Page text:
When David Moyes was appointed as Manchester United manager, the watchword of many of us in the media was "continuity." With him in the job, the club would be assured a smooth transition to further success.
Trouble is, on reflection, it's not all that clear what "continuity" actually meant.
So far, it looks as if the only things that Moyes truly has in common with Sir Alex Ferguson are (A) he is uncompromising, and (B) he is Scottish. After all, Moyes has parted company -- perhaps prematurely -- with Eric Steele, the goalkeeping coach credited with bringing the best out of David De Gea this season, and Rene Meulensteen, the first-team coach for so many years under Ferguson.
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He has replaced them with, respectively, Chris Woods and Phil Neville. Though they have enviable pedigree as players, they cannot claim to be as distinguished as their predecessors -- in which case, perhaps, they share much in common with Moyes.
The other respect in which Moyes differs from Ferguson is in his conspicuous readiness to address the gap in central midfield. So far, Barcelona's Thiago Alcantara, Everton's Marouane Felliani and PSV Eindhoven's Kevin Strootman have been repeatedly linked with United. Strootman has admittedly been in the frame for some time, and Felliani has only recently stated that he is not interested in a move. Yet, crucially, it is Thiago who is the greatest prospect.
Thiago, the son of 1994 World Cup winner Mazinho, was once considered as Xavi’s replacement and can offer excellent distribution, movement and goals. The scramble for his signature is likely to be an undignified one, with additional interest from Manchester City, Chelsea and Real Madrid.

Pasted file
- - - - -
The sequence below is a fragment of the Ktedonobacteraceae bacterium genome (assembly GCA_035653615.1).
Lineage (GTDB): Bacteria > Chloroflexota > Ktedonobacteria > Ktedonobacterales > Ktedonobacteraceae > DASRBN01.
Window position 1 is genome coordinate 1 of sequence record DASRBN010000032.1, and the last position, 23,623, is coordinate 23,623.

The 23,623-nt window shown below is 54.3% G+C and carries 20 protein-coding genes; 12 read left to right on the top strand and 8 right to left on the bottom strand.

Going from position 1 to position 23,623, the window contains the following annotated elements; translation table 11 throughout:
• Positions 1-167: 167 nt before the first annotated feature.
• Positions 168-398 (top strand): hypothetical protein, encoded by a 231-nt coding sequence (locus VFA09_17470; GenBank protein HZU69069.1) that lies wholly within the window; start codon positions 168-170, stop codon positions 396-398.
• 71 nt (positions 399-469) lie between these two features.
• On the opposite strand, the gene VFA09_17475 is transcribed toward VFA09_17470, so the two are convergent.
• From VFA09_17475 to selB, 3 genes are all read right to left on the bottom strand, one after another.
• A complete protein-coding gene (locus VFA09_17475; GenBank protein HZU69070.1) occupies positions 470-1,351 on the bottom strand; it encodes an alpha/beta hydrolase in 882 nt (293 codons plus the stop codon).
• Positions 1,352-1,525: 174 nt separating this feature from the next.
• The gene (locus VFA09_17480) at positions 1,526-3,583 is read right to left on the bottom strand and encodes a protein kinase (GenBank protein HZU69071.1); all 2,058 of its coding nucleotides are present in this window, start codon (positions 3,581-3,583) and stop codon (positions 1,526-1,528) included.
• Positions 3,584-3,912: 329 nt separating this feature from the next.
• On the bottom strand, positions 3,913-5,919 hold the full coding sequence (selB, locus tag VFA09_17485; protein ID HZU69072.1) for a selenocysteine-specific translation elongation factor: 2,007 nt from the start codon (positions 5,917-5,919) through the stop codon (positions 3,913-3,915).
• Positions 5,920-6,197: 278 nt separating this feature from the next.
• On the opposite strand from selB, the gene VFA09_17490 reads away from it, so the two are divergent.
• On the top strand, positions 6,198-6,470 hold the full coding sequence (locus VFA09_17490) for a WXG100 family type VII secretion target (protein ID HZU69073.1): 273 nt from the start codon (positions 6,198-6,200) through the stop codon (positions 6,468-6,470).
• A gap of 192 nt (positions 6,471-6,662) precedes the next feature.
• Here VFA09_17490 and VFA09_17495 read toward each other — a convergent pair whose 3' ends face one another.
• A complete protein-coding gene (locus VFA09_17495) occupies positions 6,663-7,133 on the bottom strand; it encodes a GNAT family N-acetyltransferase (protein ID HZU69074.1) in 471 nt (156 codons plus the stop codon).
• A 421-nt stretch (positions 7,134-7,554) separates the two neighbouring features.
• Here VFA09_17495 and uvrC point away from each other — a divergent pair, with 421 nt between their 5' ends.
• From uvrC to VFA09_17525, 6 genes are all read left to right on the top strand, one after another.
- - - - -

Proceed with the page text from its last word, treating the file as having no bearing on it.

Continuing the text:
His release clause is just 18 million euros, given he did not play 60 percent of Barcelona’s games last season. At that price, and at only 22 years old, he is worth chasing the entire summer.
The fact he seems to be at the top of Moyes’ shopping list represents an encouraging ambition from the new manager. Moreover, it is a welcome departure from the latter years of Ferguson’s tenure, when Michael Carrick seemed at times to resemble the Dutch boy valiantly stemming the dike.
We will see how these and other transfer market moves develop. Elsewhere, Moyes' overhaul of a successful backroom staff gives some cause for concern but also the reassurance that he is very much his own man, dispelling an initial fear by fans that he was some sort of Manchurian Candidate installed by Ferguson, through whom his fellow Scot would retain control of Old Trafford.
That paranoia seems premature on the current evidence. The new path, and the possibility of a new narrative, looks all the more intriguing by the day.